Mattel Embraces STEM With Barbies
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Barbie dolls have been around for 63 years. They’re a pop culture fixture, a toy icon, and a big enough brand to warrant a movie starring Margot Robbie and Ryan Gosling.
Now, Mattel wants to turn the brand into true role models for girls. Barbie has had plenty of jobs: elementary school teacher, nurse, fashion designer, and more. But these don’t break the mold, and there’s a lack of Barbies with careers in science, technology, engineering, and mathematics (STEM).
To be sure, Barbie has had a few STEM jobs. The brand released an astronaut Barbie as early as 1965. What's been lacking is an effort to inspire girls to pursue a career in STEM. That is what Mattel is trying to change.
STEM Barbies and the Dream Gap Project
To do that, Mattel created the Dream Gap Project. Here’s how Mattel describes the program:
“Research shows that starting at age five, many girls begin to develop self-limiting beliefs and think they're not as smart and capable as boys. They stop believing their gender can be anything. This issue is called the Dream Gap, and to help close it, Barbie launched the Dream Gap Project in 2018 - an ongoing global initiative that gives girls the resources and support they need to continue believing in themselves.”
Dream Gap has a wide focus, with initiatives that focus on education, helping BIPOC girls, and STEM, among others. For STEM, the project includes career dolls and Barbie Role Models. Here are a few things Barbie has done to encourage girls to explore careers in STEM.
First released in 1965, the Astronaut Barbie was the first Barbie with a STEM career. At the time, it wasn’t meant as much more than a tie-in with America’s efforts in the Space Race.
In 2022, that changed. Barbie went to space. As part of NASA’s DreamStar, two Astronaut Barbies boarded the NG-17 Cygnus. Their destination: the International Space Station. Both Barbies are now aboard the ISS, where astronauts have shared a video of the dolls in zero gravity.
This launch was part of a larger program to encourage interest in space research and exploration. It took 57 years, but Astronaut Barbie finally made it to space.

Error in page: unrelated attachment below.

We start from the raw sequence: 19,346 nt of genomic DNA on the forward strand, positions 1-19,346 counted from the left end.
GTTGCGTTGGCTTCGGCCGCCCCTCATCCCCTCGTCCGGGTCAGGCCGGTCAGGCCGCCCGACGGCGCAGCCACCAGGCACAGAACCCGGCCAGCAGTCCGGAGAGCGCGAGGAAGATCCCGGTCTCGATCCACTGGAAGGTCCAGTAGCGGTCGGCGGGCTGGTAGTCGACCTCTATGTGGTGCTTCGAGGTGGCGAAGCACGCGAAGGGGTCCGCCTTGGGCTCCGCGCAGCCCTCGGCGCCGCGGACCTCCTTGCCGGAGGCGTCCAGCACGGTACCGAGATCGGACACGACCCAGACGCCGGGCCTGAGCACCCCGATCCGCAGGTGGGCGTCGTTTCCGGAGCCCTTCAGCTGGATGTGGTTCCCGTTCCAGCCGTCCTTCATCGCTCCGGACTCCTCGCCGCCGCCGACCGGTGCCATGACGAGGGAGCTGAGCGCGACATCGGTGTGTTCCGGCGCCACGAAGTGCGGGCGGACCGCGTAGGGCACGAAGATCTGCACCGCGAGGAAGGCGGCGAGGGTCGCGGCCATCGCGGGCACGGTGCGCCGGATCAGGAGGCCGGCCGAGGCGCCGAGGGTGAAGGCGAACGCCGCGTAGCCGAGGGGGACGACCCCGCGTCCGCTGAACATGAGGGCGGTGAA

Vaccine Developer Barbie
The Barbie Role Model program is inspired by the stories of real women. One of those role models is Professor Sarah Gilbert, the vaccinologist who played a key role in developing the Oxford-AstraZeneca COVID-19 vaccine. Barbie honored her with a one-off doll made in her likeness.
While there is no buyable Vaccine Developer Barbie (yet!), efforts like these are key to encouraging girls to explore careers in STEM. Today's women were integral to saving the world from a historic pandemic. The girls of today need to be aware of that.
Nurse is one of Barbie’s earliest careers—she first took on the job in 1961. There’s a reason for that. Nurses are absolutely essential. Modern medicine would not function without nurses.
COVID-19 showed just how essential they are. Nurses were on the frontline when the pandemic began, and they’re still there as the world slowly recovers.
To celebrate this, Mattel created a Nurse Barbie for Amy O’Sullivan. The veteran ER nurse treated one of the first COVID patients at Brooklyn’s Wyckoff hospital. She caught COVID herself and spent four days on a ventilator. She recovered, rested for only two weeks, and went back to work. For her work and heroism, TIME named her one of the 100 Most Influential People of 2020.
Amy and Sarah’s stories are the kind of stories that inspire girls to do great things. The most important thing is ensuring that girls hear those stories. With Role Models and Career Dolls, Mattel is beginning to do its part. But there’s a lot more to be done if we’re ever going to close the gap.
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